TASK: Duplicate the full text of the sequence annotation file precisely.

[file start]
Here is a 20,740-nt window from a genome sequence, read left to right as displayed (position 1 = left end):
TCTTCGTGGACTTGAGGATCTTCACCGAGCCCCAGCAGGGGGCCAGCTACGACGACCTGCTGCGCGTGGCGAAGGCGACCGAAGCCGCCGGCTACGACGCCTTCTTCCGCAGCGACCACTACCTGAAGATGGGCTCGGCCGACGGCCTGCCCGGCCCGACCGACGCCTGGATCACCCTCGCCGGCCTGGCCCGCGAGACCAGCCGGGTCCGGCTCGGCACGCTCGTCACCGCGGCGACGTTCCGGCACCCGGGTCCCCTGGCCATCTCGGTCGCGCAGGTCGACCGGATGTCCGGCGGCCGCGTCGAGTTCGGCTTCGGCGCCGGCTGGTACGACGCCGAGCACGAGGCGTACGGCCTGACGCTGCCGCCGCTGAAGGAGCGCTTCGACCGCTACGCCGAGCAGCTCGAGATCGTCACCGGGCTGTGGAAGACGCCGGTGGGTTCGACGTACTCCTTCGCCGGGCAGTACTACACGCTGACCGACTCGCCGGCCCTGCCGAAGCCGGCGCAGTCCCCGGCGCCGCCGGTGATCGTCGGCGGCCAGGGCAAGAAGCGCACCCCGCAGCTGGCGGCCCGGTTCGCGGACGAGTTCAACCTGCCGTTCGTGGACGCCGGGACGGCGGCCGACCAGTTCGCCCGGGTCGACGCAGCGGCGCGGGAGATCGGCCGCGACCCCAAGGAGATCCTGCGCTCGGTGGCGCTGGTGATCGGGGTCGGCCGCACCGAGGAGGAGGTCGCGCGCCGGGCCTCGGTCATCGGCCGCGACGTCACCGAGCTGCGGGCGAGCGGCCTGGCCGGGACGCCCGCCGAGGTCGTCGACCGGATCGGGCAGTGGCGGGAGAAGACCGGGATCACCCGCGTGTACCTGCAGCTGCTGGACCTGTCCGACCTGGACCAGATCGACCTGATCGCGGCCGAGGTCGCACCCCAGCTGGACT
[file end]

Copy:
Here is a 20,740-nt window from a genome sequence, read left to right as displayed (position 1 = left end):
TCTTCGTGGACTTGAGGATCTTCACCGAGCCCCAGCAGGGGGCCAGCTACGACGACCTGCTGCGCGTGGCGAAGGCGACCGAAGCCGCCGGCTACGACGCCTTCTTCCGCAGCGACCACTACCTGAAGATGGGCTCGGCCGACGGCCTGCCCGGCCCGACCGACGCCTGGATCACCCTCGCCGGCCTGGCCCGCGAGACCAGCCGGGTCCGGCTCGGCACGCTCGTCACCGCGGCGACGTTCCGGCACCCGGGTCCCCTGGCCATCTCGGTCGCGCAGGTCGACCGGATGTCCGGCGGCCGCGTCGAGTTCGGCTTCGGCGCCGGCTGGTACGACGCCGAGCACGAGGCGTACGGCCTGACGCTGCCGCCGCTGAAGGAGCGCTTCGACCGCTACGCCGAGCAGCTCGAGATCGTCACCGGGCTGTGGAAGACGCCGGTGGGTTCGACGTACTCCTTCGCCGGGCAGTACTACACGCTGACCGACTCGCCGGCCCTGCCGAAGCCGGCGCAGTCCCCGGCGCCGCCGGTGATCGTCGGCGGCCAGGGCAAGAAGCGCACCCCGCAGCTGGCGGCCCGGTTCGCGGACGAGTTCAACCTGCCGTTCGTGGACGCCGGGACGGCGGCCGACCAGTTCGCCCGGGTCGACGCAGCGGCGCGGGAGATCGGCCGCGACCCCAAGGAGATCCTGCGCTCGGTGGCGCTGGTGATCGGGGTCGGCCGCACCGAGGAGGAGGTCGCGCGCCGGGCCTCGGTCATCGGCCGCGACGTCACCGAGCTGCGGGCGAGCGGCCTGGCCGGGACGCCCGCCGAGGTCGTCGACCGGATCGGGCAGTGGCGGGAGAAGACCGGGATCACCCGCGTGTACCTGCAGCTGCTGGACCTGTCCGACCTGGACCAGATCGACCTGATCGCGGCCGAGGTCGCACCCCAGCTGGACT